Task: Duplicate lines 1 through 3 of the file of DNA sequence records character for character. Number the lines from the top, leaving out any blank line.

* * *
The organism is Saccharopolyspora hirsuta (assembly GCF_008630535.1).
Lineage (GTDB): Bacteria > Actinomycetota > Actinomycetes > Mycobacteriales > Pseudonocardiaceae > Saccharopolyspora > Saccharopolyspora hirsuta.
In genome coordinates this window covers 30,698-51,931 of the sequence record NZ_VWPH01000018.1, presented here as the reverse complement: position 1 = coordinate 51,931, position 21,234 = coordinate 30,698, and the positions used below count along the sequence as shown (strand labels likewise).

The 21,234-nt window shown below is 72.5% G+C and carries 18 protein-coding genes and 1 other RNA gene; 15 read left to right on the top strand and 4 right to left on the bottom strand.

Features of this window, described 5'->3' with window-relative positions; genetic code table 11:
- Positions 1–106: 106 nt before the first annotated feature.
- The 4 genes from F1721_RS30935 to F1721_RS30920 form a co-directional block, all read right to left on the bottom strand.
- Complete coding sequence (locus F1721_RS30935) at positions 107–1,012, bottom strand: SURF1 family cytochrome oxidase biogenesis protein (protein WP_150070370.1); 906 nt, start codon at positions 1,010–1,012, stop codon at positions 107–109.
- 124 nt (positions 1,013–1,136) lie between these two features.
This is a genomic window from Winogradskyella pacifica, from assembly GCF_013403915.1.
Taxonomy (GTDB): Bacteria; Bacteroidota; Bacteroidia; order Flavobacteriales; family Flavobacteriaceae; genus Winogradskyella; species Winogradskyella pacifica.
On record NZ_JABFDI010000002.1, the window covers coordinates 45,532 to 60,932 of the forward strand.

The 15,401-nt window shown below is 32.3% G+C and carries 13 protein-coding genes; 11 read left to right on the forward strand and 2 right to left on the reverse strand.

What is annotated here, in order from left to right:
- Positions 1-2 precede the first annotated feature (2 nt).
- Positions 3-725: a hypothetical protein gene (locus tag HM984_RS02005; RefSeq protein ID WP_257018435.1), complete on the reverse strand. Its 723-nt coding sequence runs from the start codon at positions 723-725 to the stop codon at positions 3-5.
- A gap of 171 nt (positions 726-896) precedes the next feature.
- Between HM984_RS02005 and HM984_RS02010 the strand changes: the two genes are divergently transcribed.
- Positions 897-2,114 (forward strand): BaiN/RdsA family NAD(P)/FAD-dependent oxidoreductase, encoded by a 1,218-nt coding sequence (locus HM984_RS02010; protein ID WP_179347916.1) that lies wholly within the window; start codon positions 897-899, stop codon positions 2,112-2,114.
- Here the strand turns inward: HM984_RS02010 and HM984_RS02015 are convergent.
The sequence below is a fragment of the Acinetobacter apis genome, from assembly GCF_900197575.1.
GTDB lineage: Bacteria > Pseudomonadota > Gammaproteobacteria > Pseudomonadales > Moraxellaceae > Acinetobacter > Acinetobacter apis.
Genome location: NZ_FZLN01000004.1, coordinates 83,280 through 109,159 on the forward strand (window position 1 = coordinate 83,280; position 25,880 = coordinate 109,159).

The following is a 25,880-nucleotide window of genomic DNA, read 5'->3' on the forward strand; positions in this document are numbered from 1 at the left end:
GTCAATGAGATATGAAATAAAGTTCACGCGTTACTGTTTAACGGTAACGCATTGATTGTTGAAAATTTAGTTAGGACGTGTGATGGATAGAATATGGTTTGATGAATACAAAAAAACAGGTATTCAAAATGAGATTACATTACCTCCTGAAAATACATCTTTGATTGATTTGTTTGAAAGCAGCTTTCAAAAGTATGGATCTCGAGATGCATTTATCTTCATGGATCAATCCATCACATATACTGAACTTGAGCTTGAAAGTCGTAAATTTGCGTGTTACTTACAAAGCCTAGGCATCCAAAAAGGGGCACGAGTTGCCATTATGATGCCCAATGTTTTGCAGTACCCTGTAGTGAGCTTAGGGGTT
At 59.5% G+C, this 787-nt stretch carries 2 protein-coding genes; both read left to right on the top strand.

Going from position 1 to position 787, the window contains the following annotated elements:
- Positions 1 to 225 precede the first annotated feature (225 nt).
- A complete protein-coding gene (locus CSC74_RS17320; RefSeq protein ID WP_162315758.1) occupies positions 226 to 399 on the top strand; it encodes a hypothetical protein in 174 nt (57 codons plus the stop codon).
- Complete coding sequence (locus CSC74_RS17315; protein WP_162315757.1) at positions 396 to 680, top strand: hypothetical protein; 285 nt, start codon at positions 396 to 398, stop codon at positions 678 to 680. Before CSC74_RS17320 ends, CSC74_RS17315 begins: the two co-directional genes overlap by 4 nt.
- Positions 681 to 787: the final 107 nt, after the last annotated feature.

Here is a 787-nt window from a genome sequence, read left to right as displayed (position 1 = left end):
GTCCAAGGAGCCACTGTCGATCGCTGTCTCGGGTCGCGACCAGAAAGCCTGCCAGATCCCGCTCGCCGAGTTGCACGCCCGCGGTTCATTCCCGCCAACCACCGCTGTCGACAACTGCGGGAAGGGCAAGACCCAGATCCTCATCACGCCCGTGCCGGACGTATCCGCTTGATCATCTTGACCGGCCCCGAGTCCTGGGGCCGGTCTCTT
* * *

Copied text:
The organism is Saccharopolyspora hirsuta (assembly GCF_008630535.1).
Lineage (GTDB): Bacteria > Actinomycetota > Actinomycetes > Mycobacteriales > Pseudonocardiaceae > Saccharopolyspora > Saccharopolyspora hirsuta.
In genome coordinates this window covers 30,698-51,931 of the sequence record NZ_VWPH01000018.1, presented here as the reverse complement: position 1 = coordinate 51,931, position 21,234 = coordinate 30,698, and the positions used below count along the sequence as shown (strand labels likewise).